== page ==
Activities

Until They All Come Home: Locating and Identifying Missing Service Members

Guiding Question:

Why does it take so long to locate, recover, and identify missing World War II service members?

Overview:

Using resources from the Defense POW/MIA Accounting Agency and the American Battle Monuments Commission, students will learn about the recovery and identification process of missing service members’ remains. The students will demonstrate their understanding of the recovery process by researching the location of a missing service member and developing a pre-mission report for that area.

Activity

Historical Context

The Pacific Theater of World War II was fought over thousands of square miles of oceans and on islands of all sizes scattered throughout the region. The sheer size and remoteness of the area of operations made recovering every killed service member impossible. At the conclusion of World War II, more than 78,900 names were inscribed into Walls, Courts, and Tablets of the Missing at ABMC cemeteries and memorials around the world. Since that time, more than 800 have been identified. Their names are marked with a small bronze rosette, and their next of kin are given the options to bury their loved ones in ABMC cemeteries, National Cemeteries, Arlington National Cemetery, or private cemeteries. According to the Defense POW/MIA Accounting Agency, more than 73,000 service members are still missing or were buried at sea. Families with missing members faced an even greater burden as they waited for answers. Families, especially those who had loved ones fighting in the far-flung locations in Pacific, sacrificed during the war.

Objectives

At the conclusion of this lesson, students will be able to

  • Describe the process for locating and identifying the remains of missing service members; and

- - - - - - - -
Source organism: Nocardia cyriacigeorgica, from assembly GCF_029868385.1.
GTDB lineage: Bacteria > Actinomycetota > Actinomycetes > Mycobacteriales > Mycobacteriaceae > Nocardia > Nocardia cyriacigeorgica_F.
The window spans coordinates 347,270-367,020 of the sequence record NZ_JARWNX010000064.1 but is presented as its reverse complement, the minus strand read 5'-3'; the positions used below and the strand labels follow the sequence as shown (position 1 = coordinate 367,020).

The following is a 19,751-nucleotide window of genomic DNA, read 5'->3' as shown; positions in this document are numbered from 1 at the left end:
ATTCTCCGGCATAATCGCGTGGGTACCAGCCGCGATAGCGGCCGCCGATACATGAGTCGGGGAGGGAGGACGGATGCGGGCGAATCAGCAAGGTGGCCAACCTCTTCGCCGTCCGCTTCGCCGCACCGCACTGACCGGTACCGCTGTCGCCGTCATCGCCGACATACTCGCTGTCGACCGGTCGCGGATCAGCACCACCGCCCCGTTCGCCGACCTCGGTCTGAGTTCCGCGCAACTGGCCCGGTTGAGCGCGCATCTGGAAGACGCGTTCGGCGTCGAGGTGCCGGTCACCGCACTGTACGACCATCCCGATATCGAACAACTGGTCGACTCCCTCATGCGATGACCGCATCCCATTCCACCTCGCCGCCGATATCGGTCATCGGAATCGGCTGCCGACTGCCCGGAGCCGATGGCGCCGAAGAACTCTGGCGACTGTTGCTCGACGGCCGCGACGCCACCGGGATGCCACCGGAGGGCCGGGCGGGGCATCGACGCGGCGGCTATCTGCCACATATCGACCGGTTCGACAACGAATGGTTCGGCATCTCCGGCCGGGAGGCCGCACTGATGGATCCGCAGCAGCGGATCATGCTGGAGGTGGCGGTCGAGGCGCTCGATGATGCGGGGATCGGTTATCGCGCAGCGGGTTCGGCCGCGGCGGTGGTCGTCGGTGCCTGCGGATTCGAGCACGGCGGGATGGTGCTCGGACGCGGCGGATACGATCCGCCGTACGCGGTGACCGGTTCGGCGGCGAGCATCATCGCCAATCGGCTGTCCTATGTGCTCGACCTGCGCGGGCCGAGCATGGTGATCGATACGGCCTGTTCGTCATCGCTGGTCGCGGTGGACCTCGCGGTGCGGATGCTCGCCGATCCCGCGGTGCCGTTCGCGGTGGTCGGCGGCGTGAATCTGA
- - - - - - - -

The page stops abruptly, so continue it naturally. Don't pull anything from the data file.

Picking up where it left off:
• Explain the differences between nuclear DNA and mitochondrial DNA in the identification process.

Standards Connections

Connections to Common Core
CCSS.ELA-LITERACY.RH.11-12.7 Integrate and evaluate multiple sources of information presented in diverse formats and media (e.g., visually, quantitatively, as well as in words) in order to address a question or solve a problem.


Connections to C3 Framework
D2.His.1.9-12. Evaluate how historical events and developments were shaped by unique circumstances of time and place as well as broader historical contexts.


Connections to Next Generation Science Standards
HS-LS3-1: Ask questions to clarify relationships about the role of DNA and chromosomes in coding the instructions for characteristic traits passed from parents to offspring.
HS-LS4-1: Communicate scientific information that common ancestry and biological evolution are supported by multiple lines of empirical evidence.

Materials

Lesson Preparation

Procedure

Activity One: Introduction (30 minutes)

  • Project the Carry Team Photograph in the front of the room.
    • Ask students to interpret what is happening in the picture.
      • Where are they?
      • What is being carried?
      • What are they coming out of?
    • Ask the students, Are all service members killed in war brought back to the United States for burial?
      • If yes, has it always been that way?
      • If no, where are they buried then?
    • Teacher Tip: During World War II, families had several options at the end of the war: bring service members home for burial in private cemeteries or national cemeteries, have service members interred in military cemeteries overseas, or (if they were immigrants) return the remains to a home country for burial. Since the end of World War II, the U.S. government shifted policy, and have chosen to repatriate all remains back to the U.S. for burial.